Exclusive Poll: Lt. Gov. Sheila Simon fails to gain traction

SHARE Exclusive Poll: Lt. Gov. Sheila Simon fails to gain traction

This much is certain six weeks out from the fall elections.

If you’re an incumbent statewide officeholder on the lower end of the ballot, your political fortunes look pretty good at the moment — unless your name happens to be Lt. Gov. Sheila Simon, whose bid to switch offices seems to have failed to gain traction thus far.

In fact, when looking at any of the secondary prizes on the November 4 ballot, the only statewide race that appears competitive now is for state treasurer, where former House Minority Leader Tom Cross continues to hold a slim lead over Democratic rival Michael Frerichs.

Those are the principalresults from a new Chicago Sun-Times/We Ask America poll on the campaigns for attorney general, secretary of state, comptroller and treasurer.

The automated, statewide telephone poll of 1,071 likely voters put Cross, an 11-term state representative from Oswego, ahead of Frerichs by a 42 to 35 percent spread. Libertarian Matthew Skopek drew support from 7 percent of those surveyed.

The margin of error for the Wednesday poll was plus or minus 3.1 percentage points.

Cross, who was first seated in the House in 1993, was the House GOP leader for a decade, a role that served to elevate his statewide name recognition and to build a political network. And while Frerichs has been in the state Senate since 2007, he has had a lower profile, though he played a key role in helping eliminate the scandal-plagued legislative scholarship program in 2012.

We Ask America Chief Operating Officer Gregg Durham said Cross’ better name recognition could account partly for his lead. But that advantage also could signify the effects of possible coattails from an anticipated GOP wave that is forecast nationally in the non-presidential election cycle, he said.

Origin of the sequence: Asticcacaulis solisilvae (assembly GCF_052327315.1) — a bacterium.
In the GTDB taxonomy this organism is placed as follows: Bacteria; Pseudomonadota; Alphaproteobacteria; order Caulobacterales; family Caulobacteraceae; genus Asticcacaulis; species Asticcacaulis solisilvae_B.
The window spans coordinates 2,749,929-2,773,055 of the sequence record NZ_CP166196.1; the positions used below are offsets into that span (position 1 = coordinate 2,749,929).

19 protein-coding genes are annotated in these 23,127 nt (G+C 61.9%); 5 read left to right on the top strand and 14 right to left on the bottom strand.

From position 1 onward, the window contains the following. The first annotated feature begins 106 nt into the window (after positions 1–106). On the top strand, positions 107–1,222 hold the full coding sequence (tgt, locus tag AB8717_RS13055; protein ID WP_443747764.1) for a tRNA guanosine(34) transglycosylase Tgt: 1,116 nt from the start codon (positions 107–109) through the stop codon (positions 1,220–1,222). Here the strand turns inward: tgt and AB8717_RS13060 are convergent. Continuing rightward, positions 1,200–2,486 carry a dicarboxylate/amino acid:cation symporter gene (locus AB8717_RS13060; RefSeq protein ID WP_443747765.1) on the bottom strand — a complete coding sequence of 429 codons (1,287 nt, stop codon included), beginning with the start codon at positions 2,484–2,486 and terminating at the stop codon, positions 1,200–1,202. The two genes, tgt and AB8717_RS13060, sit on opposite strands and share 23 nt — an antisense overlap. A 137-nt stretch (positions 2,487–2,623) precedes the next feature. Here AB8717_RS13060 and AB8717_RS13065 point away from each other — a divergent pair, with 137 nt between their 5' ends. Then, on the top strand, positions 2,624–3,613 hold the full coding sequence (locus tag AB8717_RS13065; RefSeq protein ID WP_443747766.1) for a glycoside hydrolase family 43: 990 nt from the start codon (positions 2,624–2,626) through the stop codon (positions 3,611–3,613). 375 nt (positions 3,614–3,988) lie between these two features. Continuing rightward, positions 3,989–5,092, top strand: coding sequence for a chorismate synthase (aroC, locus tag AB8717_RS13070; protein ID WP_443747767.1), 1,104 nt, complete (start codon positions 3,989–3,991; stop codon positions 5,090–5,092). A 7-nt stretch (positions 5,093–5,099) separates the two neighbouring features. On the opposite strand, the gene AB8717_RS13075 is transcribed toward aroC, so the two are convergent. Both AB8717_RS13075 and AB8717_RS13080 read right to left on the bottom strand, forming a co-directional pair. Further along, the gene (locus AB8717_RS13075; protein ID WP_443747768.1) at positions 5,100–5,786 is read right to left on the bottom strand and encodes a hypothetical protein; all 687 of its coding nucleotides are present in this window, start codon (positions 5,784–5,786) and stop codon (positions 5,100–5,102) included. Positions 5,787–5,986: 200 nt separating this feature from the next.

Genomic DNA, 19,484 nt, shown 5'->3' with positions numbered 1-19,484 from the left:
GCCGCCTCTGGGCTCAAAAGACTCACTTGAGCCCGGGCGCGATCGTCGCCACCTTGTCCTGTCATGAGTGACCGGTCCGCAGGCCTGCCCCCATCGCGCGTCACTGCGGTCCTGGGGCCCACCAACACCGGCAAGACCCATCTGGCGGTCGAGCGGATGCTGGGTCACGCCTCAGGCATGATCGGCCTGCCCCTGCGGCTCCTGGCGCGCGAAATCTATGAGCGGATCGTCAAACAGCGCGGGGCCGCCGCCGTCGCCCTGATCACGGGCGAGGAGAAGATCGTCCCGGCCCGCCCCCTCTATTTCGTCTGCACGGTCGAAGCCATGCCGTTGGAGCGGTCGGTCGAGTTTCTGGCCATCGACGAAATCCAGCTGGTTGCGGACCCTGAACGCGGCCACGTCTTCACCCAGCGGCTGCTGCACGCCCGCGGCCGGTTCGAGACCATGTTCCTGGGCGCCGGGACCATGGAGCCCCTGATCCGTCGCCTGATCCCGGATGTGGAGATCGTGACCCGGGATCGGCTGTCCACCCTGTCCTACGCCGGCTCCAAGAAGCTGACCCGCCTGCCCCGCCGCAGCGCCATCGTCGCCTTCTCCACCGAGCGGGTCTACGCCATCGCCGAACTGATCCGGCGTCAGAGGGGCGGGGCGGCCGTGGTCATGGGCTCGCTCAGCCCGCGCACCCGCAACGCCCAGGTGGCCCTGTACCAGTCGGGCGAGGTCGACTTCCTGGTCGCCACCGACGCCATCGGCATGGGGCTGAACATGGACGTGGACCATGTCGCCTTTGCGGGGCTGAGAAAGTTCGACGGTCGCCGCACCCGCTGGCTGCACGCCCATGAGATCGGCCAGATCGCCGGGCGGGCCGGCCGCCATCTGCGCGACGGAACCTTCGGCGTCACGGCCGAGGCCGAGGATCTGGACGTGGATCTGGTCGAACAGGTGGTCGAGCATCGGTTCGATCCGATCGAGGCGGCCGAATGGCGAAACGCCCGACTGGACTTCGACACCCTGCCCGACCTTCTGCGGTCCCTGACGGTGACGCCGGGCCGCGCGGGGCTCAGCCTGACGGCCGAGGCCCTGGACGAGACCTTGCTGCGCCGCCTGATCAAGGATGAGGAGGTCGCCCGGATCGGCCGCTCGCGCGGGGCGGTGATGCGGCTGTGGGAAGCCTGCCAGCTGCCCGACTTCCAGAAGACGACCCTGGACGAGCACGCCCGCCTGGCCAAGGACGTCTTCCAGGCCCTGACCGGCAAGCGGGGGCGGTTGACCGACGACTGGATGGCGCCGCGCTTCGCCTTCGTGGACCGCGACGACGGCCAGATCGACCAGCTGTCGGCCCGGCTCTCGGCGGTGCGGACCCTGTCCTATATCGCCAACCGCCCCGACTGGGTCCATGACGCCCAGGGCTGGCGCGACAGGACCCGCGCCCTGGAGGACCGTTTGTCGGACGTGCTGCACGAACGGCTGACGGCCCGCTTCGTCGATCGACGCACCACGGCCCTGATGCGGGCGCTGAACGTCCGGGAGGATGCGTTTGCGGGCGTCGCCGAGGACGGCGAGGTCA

“If this is generally a good year for Republicans, down-ballot races like this one is where it will show up,” Durham said.

Cross’ campaign attributed the continued lead to revelations that have surfaced in the campaign.

“Sen. Frerichs’ campaign has been plagued by significant problems that have damaged his credibility, including newspaper reports that he did not pay property taxes for six years and claims of mismanagement and patronage during his term as Champaign County auditor,” Cross spokesman Kevin Artl said. “Tom Cross has maintained his lead by laying out his vision for the office, including fighting for a balanced budget and a government integrity unit to crack down on fraud and corruption.”

The property tax issue was brought to light by Crain’s Chicago Business, which reported in August that Frerichs owed more than $1,800 in six years worth of back property taxes on his legislative office in Champaign. Frerichs originally maintained he did not have a tax obligations since the space was used for public purposes but later paid the bill.